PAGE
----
DESCRIPTION OF THE INVENTION

1. Field of the Invention

The present invention relates to integrated circuits, and in particular, to communication between integrated circuits.

2. Discussion of Related Art

Modern networking systems allow users to obtain information from multiple data sources. These data sources may include, for example, publicly accessible web pages on the Internet as well as privately maintained and controlled databases. Users may access data from the data sources by entering certain identifying information. For example, a user on the Internet may access data on a website by entering the domain name of the website, where the domain name serves as the identifying information. Similarly, a user of a corporate database may access personnel data about a company employee by entering the last name of the employee, where the last name serves as identifying information. In some instances, a network search engine (“NSE”) of a router or switch may facilitate the process of looking-up the location of the requested data.

FIG. 1 a shows an exemplary embodiment of a router with an NSE. The router may receive communications from a network and provide this information to a first integrated circuit (“IC”), such as an application-specific IC (“ASIC”). The ASIC then passes the identifying information to the NSE to determine the location in the memory of the requested data. After determining the location of the data, the NSE may request that the memory provide the requested data to the ASIC while also informing the ASIC that the requested data is being sent by the memory. In many networking systems, the NSE, which may also be implemented using an IC, is mounted to the same printed circuit board (“PCB”) as the ASIC with the traces of the PCB connecting the two components. Although some networking systems may substitute a network processing unit (“NPU”) or a field programmable gate array (“FPGA”) for the ASIC in this description, the roles of the respective components remain the same. Thus, in some networking systems, the NPU or FPGA may accept communications from the network and provide the identifying information to the NSE, which may facilitate delivering the requested data to the NPU or FPGA.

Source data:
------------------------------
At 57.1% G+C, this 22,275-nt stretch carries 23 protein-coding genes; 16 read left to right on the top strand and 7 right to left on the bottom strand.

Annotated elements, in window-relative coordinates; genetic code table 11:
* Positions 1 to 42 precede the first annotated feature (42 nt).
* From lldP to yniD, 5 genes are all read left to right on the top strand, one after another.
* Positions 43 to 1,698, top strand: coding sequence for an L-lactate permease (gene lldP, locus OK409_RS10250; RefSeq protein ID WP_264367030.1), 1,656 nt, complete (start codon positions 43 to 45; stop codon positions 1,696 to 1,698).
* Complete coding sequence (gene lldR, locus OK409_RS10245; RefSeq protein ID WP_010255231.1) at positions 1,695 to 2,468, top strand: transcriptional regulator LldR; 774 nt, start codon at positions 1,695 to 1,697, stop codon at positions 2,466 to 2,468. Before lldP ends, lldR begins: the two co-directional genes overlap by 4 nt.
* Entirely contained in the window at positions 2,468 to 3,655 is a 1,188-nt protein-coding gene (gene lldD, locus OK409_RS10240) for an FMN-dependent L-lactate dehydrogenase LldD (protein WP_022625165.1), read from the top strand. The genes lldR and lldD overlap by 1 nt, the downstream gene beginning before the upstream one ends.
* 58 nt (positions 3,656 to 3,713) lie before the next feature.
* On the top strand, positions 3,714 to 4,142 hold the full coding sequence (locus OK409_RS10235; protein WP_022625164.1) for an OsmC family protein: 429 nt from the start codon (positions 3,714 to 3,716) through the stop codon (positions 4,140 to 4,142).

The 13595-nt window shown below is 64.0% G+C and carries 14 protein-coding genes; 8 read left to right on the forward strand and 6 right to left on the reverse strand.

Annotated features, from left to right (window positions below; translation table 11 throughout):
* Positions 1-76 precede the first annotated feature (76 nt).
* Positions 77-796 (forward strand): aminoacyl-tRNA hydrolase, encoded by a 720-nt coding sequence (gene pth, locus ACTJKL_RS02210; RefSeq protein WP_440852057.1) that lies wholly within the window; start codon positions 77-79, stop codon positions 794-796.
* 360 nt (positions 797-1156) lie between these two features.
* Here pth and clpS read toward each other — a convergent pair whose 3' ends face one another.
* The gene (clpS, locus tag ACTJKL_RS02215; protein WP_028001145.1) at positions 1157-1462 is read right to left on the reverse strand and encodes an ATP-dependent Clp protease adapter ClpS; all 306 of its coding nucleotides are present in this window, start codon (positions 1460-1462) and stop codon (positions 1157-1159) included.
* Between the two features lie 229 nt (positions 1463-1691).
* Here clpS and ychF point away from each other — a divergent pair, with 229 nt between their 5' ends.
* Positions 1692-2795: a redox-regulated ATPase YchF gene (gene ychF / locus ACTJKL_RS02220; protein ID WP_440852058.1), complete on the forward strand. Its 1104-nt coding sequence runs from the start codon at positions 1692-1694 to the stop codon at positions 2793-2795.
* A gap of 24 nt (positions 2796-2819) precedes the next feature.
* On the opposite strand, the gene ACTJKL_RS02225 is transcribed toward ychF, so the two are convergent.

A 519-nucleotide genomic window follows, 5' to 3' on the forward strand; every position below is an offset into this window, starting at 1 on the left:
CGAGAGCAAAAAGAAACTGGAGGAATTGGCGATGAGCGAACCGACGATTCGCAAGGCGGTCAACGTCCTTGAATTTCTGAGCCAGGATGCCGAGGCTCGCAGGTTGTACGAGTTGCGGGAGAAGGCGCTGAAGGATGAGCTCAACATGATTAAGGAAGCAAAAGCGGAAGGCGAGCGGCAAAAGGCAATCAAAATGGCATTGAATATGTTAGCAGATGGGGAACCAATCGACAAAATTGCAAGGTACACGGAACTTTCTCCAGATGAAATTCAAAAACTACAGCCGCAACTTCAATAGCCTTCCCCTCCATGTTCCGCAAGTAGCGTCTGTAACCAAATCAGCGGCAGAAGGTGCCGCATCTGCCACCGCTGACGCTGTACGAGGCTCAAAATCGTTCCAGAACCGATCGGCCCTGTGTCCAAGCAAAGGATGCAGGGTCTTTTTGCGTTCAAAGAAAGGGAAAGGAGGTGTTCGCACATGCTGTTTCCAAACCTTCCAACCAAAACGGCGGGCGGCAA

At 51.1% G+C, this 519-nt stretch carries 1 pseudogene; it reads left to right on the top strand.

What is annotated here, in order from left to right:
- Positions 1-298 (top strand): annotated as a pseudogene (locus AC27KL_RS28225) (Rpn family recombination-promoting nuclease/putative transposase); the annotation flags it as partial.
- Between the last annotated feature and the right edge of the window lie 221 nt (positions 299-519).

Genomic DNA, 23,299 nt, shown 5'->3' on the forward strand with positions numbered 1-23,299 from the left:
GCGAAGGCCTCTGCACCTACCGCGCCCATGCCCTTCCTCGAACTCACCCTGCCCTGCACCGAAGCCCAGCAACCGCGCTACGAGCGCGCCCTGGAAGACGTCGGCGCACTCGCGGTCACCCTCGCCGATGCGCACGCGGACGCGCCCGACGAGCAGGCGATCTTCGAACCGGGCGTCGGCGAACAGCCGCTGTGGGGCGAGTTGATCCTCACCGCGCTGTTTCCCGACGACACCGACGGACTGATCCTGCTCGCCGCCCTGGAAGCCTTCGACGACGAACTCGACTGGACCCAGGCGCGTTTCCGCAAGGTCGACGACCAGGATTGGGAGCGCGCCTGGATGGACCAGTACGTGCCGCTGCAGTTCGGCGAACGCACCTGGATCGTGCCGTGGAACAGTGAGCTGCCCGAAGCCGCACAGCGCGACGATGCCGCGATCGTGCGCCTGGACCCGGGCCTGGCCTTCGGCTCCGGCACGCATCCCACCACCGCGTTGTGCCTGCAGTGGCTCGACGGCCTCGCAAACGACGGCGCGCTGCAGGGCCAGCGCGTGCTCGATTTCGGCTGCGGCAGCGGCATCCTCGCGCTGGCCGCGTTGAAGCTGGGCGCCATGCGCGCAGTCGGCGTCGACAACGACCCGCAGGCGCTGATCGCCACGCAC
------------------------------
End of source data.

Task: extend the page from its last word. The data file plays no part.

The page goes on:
In some networking systems, communication between the NSE and the ASIC occurs using a parallel bus architecture on a printed circuit board. Initially, bi-directional parallel buses were used in which an IC used the same pins to both send and receive information. As data rates between the NSE and ASIC increased, networking systems began to be implemented using uni-directional parallel buses in which the components used each pin to either send or receive data, but not both. To accommodate the amount of data being transmitted between the ASIC and the NSE, some current networking systems use an 80-bit bus on the PCB to connect the ASIC and NSE.

Issues have arisen, however, with the parallel bus architecture for connecting the ASIC and the NSE. For example, using a large bus complicates the design and layout process of the PCB. Additionally, increased processing and communication speeds have exposed other limitations with the parallel bus architecture. For example, the data transmitted by a parallel bus should be synchronized, but as communication speeds have increased, the ability to synchronize data transmitted on a parallel bus has become increasingly more difficult. Additionally, ground-bounce may occur when large numbers of data lines in a parallel bus switch from a logical one to a logical zero. Moreover, a parallel bus may consume a large number of pins on the ASIC and the NSE. Further, a parallel bus may require the NSE to be placed very close to the ASIC. But because both the ASIC and NSE may be large, complex ICs, thermal dissipation issues may result in hot spots occurring that may complicate proper cooling of the components on the PCB. A wide, high-speed parallel bus may also make supporting NSEs on plug-in modules difficult or impossible.